But enough tech talk! Let’s see how this rig holds up in some real-world games.

AMD’s A10-7860K tested

Let’s start off with the usual chart of benchmarks, but with a caveat. While AMD’s A10-7860K APU is definitely capable of playing e-sports games at a good-enough clip—even newer ones like Rainbow Six Siege and Overwatch—it doesn’t pack nearly as much power as a dedicated graphics solution. Thus, you’ll need to tinker with the resolutions and display settings a bit in individual games to find the best mix of aesthetics and frame rate.

In the chart below, I’ve listed what settings you need to run to hit roughly 50 to 60 frames per second in each of the games. In games where doing so requires dropping from 1080p to 720p resolution, I’ve also listed a 1080p configuration so you can see why.

Rainbow Six Siege was tested using the in-game benchmarking tool; CS:GO was tested via the FPS Benchmark Map available in the Steam Workshop; and the other titles were benchmarked by running the game with FRAPS active and observing overall frame rate trends. We left the advanced video settings enabled in Dota 2; if you take the time to disable some—particularly Specular and High Water Quality, maybe with a few more—you may be able to hit decent frames rates at 1080p.

fnatic pc benchmarks

The numbers above are an approximate average of what to expect at that resolution and graphics detail setting. Performance can dip a bit during hectic gameplay sections, and spike when you’re in less crowded areas. (For example, CS:GO frame rates more than doubled the stated average in wide-open areas, and downright sputtered when close to billowing smoke grenades, a known CS:GO issue.) That’s true with all graphics solutions, but the modest GPU cores inside the Radeon A10-7860K make variations more noticeable—though League of Legends rarely drops below 60 fps.

Because of that, I’d recommend pairing an A10-7860K-powered PC like this Fnatic rig with a monitor that supports AMD’s FreeSync technology if you’re able. FreeSync synchronizes the refresh rates of your monitor and graphics to eliminate tearing and stuttering, which results in a far smoother overall experience. FreeSync monitors don’t have to break the bank, either: The 21.5-inch AOC G2260VWQ6 (which I haven’t personally tested) starts at just $120 at Newegg, and several FreeSync monitors of various sizes can be found for under $200 if you shop around.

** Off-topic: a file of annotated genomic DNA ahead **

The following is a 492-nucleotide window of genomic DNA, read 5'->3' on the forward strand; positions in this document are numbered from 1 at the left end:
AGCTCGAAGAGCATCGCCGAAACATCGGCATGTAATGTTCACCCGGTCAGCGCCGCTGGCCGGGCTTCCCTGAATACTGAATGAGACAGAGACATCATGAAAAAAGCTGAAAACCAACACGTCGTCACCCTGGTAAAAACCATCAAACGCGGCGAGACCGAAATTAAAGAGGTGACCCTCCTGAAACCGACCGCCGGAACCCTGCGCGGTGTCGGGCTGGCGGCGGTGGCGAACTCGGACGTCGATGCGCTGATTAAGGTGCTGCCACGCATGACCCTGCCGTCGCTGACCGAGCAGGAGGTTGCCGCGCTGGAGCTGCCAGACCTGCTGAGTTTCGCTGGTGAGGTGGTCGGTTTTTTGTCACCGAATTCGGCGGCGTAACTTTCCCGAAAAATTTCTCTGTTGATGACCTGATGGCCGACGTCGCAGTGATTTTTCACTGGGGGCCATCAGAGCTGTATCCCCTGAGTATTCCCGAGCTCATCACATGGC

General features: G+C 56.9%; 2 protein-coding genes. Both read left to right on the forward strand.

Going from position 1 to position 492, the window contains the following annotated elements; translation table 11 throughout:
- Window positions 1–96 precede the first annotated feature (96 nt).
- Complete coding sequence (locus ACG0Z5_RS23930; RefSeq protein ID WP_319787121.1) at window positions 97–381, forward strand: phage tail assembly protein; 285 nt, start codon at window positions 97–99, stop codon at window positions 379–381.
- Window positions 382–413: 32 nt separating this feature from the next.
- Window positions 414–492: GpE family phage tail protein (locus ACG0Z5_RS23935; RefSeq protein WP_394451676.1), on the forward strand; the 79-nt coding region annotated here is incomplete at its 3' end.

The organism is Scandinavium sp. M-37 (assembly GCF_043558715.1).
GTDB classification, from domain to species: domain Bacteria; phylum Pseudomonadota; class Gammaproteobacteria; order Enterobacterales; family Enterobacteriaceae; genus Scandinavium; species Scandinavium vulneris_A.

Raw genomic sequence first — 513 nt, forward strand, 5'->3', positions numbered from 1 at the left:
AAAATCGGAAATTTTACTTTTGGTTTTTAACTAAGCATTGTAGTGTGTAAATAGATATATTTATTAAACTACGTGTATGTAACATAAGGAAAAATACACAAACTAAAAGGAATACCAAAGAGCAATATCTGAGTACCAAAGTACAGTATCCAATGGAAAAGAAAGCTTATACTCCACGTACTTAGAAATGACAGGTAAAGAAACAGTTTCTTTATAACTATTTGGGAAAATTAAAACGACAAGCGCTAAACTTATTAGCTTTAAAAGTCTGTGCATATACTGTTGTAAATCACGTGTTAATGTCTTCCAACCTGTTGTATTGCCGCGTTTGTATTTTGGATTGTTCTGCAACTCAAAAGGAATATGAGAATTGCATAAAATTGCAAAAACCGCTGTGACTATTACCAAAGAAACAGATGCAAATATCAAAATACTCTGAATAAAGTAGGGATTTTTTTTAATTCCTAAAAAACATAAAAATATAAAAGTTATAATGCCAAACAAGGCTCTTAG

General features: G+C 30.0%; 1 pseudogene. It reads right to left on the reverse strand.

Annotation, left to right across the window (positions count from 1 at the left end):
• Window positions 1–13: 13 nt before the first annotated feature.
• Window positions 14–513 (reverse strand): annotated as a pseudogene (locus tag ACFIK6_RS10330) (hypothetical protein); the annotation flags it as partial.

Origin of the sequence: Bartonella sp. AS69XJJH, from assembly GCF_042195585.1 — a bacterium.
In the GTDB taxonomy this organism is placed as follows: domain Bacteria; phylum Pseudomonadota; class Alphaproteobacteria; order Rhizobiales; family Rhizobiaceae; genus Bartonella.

The system topped out at a mere 89 watts of power use, too, and runs remarkably quiet—even under full load while gaming.

Bottom line

fnatic

The system AMD and Fnatic recently held a giveaway for, signed by Fnatic’s League of Legends team.

It’s eye-opening to see what sort of performance this diminutive box can pump out at this price, though. AMD’s been beating the PR drums all year long about APUs' enabling low-cost gaming experiences, and the numbers don’t lie: AMD’s processor clearly provides a solid entry into competitive e-sports for an affordable price, no graphics card required. You can even play newer games like Rainbow Six Siege and Overwatch if you’re willing to turn down graphics/resolution settings or play with a 30 fps cap.

That’s damned impressive for integrated graphics in a US$110 chip. Doubly so in a sexy little whisper-quiet system that costs under US$500. You’ll start to run into performance problems if you expand into beefier modern games, though you’ll be able to play some less intensive titles at low settings and 720p resolution. If you’re looking to get even more performance out of an APU, the A10-7870K ($140 at Newegg) should deliver a wee bit more bite for an additional US$30.

But put all that aside. The AMD A10-7860K absolutely gets the job done for the most popular competitive e-sports games in the world, and this Fnatic build in particular oozes style in the process. Tucking this under your arm and heading to a CS:GO LAN party wouldn’t be a problem whatsoever—though you’ll want to use somebody else’s system as the server.

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Brad Chacos

PC World (US online)